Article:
A year ago Laurie Simmons opened an exhibition of photographs at Salon 94 that featured men and women engaged in costume play, a/k/a cosplay, a role-playing genre that ranges from comic-fandom to sexual fetish or an avenue for cross-dressing. Simmons focused on kigurumi, a Japanese version of cosplay in which participants dress as dolls. Her costumes were complete: Latex bodysuits cover the epidermis; masks and wigs obscure natural features and even the gender of her subjects. Tucked amid these uncanny images of dolls come to life were two portraits of bright-eyed, unconcealed women, freckles and all, smiling as if for a high school portrait. Though a seemingly benign addition against the false flesh of the kigurumi, the portraits revealed a trompe l’oeil with puns to make the head spin. The models’ eyes are closed; their gazes, the gleaming irises, those metaphoric windows into the soul, were mini-paintings applied to the eyelid.
The two portraits were a prelude to the series “How We See,” on view in Simmons’s solo exhibition — “more of a project,” she says — at the Jewish Museum. “I often do that,” she tells the Voice the morning after the opening party. “I make a body of work and exhibit it and at the last minute make a work or two that speaks to where I’m going next.” If the six photographs at the Jewish Museum defy this statement, it’s because Simmons is still very much mid-series. In fact, the night prior Simmons had left her own party to go back to the studio. She shared a preview from that shoot, a cellphone shot of a redhead with an Anna Karina–esque bob wearing a shirt embroidered with a pattern that mirrored her haircut. The coincidence delighted Simmons. “Not all shoots are pleasant, some are really tough and tedious,” Simmons says. “But we — the very small team I work with — love making these pictures.”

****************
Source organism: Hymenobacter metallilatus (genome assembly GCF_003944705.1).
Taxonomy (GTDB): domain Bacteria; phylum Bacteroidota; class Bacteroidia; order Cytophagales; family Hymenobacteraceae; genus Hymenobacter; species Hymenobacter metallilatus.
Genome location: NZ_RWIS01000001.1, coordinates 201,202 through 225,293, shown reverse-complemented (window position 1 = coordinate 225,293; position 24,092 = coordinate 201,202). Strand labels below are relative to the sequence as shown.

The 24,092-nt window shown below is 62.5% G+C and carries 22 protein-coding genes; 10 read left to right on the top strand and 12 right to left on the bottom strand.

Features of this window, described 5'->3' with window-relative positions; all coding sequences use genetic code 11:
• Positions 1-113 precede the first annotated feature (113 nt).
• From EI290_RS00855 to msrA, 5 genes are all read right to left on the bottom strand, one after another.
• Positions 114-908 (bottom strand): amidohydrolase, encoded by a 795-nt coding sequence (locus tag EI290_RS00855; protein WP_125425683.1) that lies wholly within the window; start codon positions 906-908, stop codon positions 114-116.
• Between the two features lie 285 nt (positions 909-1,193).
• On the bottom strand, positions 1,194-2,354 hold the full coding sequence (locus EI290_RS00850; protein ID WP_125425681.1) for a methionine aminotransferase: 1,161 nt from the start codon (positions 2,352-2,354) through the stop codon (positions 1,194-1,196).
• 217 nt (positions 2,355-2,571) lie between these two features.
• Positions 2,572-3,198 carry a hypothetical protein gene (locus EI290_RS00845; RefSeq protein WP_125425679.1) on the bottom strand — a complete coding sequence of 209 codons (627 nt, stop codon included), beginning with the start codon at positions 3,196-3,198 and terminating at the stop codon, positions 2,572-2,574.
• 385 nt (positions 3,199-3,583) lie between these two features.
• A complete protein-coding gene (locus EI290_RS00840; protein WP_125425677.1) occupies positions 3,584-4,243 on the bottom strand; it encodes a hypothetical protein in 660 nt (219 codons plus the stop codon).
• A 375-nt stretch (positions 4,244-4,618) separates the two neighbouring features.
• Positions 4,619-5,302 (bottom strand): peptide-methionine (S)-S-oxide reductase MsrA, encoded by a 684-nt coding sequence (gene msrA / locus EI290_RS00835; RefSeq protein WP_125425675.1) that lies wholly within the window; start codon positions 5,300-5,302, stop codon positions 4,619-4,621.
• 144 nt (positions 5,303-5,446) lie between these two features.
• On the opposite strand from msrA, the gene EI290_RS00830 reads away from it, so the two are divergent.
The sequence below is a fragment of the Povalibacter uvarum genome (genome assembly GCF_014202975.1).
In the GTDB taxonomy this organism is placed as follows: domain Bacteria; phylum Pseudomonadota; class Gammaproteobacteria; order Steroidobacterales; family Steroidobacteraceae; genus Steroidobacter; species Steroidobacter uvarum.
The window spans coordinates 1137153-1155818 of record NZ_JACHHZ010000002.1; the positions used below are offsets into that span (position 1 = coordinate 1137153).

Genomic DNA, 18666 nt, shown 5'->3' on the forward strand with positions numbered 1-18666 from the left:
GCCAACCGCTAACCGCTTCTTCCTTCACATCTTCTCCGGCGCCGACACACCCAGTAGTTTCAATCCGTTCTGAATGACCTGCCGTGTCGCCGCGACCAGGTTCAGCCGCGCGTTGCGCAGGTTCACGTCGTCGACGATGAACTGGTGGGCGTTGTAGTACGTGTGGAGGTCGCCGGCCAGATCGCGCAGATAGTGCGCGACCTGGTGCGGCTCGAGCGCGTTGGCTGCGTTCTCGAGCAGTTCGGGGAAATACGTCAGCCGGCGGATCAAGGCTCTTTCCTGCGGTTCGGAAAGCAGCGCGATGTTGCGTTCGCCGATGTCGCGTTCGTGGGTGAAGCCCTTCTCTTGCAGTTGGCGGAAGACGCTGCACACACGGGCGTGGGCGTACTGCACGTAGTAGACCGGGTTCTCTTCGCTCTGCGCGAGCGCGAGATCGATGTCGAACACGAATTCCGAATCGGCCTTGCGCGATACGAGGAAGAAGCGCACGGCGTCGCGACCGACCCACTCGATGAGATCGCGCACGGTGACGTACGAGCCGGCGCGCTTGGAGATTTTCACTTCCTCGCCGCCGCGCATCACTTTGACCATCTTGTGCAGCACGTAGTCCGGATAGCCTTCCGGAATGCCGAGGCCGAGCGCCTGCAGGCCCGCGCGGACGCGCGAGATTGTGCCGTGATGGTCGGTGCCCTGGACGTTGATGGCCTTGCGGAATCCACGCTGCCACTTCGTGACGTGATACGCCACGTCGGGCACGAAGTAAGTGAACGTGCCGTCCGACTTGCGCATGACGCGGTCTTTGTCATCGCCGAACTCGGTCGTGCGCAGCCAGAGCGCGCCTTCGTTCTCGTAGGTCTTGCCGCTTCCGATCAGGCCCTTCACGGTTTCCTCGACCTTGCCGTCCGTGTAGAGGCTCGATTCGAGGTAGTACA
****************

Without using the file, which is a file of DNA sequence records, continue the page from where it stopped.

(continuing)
The pictures on view depict six diverse fashion models, all clothed in white apparel by New York designer Rachel Antonoff, against color-saturated backgrounds in varying hues, “gazing” out into the room with masklike painted eyes. The references are myriad — the art-
theory concept of the gendered gaze;
the vivid backgrounds of Andy Warhol’s screen prints; the photography techniques she learned from her late friend Jimmy DeSana; YouTube makeup tutorials; and Bruce Weber’s 2014 ad campaign for Barneys, “Brothers, Sisters, Sons & Daughters,” which starred transgender models posing among family and friends. Two of Simmons’s models are trans women — though good luck figuring out which. The models are only visible from the chest up, leaving the focus on the fine bone structure, soft hair, and meticulous makeup of these women, a testament to expanding notions of female beauty. Subtle shifts in chin tilt become a vital element, lending the images the gravitas of Renaissance painting. In the ornate former dining room of the Warburg Mansion, home to the Jewish Museum since the late 1940s, the photographs, nearly six feet high, read like portraits of saints.